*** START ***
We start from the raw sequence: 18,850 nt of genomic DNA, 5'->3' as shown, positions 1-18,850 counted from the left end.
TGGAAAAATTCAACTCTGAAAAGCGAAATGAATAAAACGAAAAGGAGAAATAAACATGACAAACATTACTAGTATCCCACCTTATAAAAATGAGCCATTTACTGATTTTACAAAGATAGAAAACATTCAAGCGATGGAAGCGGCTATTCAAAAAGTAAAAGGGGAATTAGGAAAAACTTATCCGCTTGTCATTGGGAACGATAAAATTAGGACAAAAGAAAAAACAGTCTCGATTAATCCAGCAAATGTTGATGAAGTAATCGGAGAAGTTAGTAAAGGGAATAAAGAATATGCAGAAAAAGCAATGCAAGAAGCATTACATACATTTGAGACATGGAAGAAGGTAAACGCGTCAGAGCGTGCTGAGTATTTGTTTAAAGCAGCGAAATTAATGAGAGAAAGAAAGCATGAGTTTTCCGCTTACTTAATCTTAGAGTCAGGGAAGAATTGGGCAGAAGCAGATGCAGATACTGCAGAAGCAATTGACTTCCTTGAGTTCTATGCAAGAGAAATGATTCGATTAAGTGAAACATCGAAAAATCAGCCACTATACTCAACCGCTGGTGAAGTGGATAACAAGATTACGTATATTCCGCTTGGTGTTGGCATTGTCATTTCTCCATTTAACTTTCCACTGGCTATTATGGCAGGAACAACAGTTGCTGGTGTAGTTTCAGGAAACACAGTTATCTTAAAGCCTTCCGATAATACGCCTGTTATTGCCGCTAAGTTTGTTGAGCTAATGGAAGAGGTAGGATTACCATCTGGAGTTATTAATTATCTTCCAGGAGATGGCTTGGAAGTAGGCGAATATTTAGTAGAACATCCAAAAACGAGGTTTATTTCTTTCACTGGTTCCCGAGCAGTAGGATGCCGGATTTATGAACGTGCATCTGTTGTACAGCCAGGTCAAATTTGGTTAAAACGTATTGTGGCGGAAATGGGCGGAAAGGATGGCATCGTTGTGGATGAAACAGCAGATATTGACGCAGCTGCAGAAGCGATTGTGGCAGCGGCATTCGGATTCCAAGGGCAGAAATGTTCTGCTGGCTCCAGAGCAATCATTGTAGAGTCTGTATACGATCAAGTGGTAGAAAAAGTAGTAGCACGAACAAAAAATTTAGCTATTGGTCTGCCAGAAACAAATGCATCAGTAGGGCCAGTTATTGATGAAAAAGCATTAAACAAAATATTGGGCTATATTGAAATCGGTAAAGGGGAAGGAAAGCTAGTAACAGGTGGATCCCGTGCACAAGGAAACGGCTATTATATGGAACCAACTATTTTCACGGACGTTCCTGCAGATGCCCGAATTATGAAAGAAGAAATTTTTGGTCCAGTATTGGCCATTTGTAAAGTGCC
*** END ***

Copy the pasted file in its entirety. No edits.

We start from the raw sequence: 18,850 nt of genomic DNA, 5'->3' as shown, positions 1-18,850 counted from the left end.
TGGAAAAATTCAACTCTGAAAAGCGAAATGAATAAAACGAAAAGGAGAAATAAACATGACAAACATTACTAGTATCCCACCTTATAAAAATGAGCCATTTACTGATTTTACAAAGATAGAAAACATTCAAGCGATGGAAGCGGCTATTCAAAAAGTAAAAGGGGAATTAGGAAAAACTTATCCGCTTGTCATTGGGAACGATAAAATTAGGACAAAAGAAAAAACAGTCTCGATTAATCCAGCAAATGTTGATGAAGTAATCGGAGAAGTTAGTAAAGGGAATAAAGAATATGCAGAAAAAGCAATGCAAGAAGCATTACATACATTTGAGACATGGAAGAAGGTAAACGCGTCAGAGCGTGCTGAGTATTTGTTTAAAGCAGCGAAATTAATGAGAGAAAGAAAGCATGAGTTTTCCGCTTACTTAATCTTAGAGTCAGGGAAGAATTGGGCAGAAGCAGATGCAGATACTGCAGAAGCAATTGACTTCCTTGAGTTCTATGCAAGAGAAATGATTCGATTAAGTGAAACATCGAAAAATCAGCCACTATACTCAACCGCTGGTGAAGTGGATAACAAGATTACGTATATTCCGCTTGGTGTTGGCATTGTCATTTCTCCATTTAACTTTCCACTGGCTATTATGGCAGGAACAACAGTTGCTGGTGTAGTTTCAGGAAACACAGTTATCTTAAAGCCTTCCGATAATACGCCTGTTATTGCCGCTAAGTTTGTTGAGCTAATGGAAGAGGTAGGATTACCATCTGGAGTTATTAATTATCTTCCAGGAGATGGCTTGGAAGTAGGCGAATATTTAGTAGAACATCCAAAAACGAGGTTTATTTCTTTCACTGGTTCCCGAGCAGTAGGATGCCGGATTTATGAACGTGCATCTGTTGTACAGCCAGGTCAAATTTGGTTAAAACGTATTGTGGCGGAAATGGGCGGAAAGGATGGCATCGTTGTGGATGAAACAGCAGATATTGACGCAGCTGCAGAAGCGATTGTGGCAGCGGCATTCGGATTCCAAGGGCAGAAATGTTCTGCTGGCTCCAGAGCAATCATTGTAGAGTCTGTATACGATCAAGTGGTAGAAAAAGTAGTAGCACGAACAAAAAATTTAGCTATTGGTCTGCCAGAAACAAATGCATCAGTAGGGCCAGTTATTGATGAAAAAGCATTAAACAAAATATTGGGCTATATTGAAATCGGTAAAGGGGAAGGAAAGCTAGTAACAGGTGGATCCCGTGCACAAGGAAACGGCTATTATATGGAACCAACTATTTTCACGGACGTTCCTGCAGATGCCCGAATTATGAAAGAAGAAATTTTTGGTCCAGTATTGGCCATTTGTAAAGTGCC